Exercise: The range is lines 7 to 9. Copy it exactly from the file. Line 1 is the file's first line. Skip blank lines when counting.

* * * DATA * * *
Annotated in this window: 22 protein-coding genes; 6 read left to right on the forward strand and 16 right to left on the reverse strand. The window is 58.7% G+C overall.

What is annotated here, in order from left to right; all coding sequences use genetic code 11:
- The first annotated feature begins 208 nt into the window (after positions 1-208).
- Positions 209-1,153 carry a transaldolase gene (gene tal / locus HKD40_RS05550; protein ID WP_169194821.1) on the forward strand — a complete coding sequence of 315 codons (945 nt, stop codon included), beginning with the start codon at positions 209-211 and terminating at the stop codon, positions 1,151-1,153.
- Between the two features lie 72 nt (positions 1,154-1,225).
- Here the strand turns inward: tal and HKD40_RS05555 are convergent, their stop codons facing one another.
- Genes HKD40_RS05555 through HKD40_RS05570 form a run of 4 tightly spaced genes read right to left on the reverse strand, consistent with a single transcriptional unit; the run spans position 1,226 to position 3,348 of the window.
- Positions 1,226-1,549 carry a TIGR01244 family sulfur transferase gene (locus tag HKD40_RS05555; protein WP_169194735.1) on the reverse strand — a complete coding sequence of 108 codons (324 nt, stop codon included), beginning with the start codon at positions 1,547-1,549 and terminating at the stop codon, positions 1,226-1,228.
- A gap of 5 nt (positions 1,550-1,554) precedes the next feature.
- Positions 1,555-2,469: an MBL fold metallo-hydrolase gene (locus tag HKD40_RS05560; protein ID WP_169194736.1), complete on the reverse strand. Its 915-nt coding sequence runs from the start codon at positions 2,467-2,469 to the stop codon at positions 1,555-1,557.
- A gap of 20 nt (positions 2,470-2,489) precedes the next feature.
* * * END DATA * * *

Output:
- Genes HKD40_RS05555 through HKD40_RS05570 form a run of 4 tightly spaced genes read right to left on the reverse strand, consistent with a single transcriptional unit; the run spans position 1,226 to position 3,348 of the window.
- Positions 1,226-1,549 carry a TIGR01244 family sulfur transferase gene (locus tag HKD40_RS05555; protein WP_169194735.1) on the reverse strand — a complete coding sequence of 108 codons (324 nt, stop codon included), beginning with the start codon at positions 1,547-1,549 and terminating at the stop codon, positions 1,226-1,228.
- A gap of 5 nt (positions 1,550-1,554) precedes the next feature.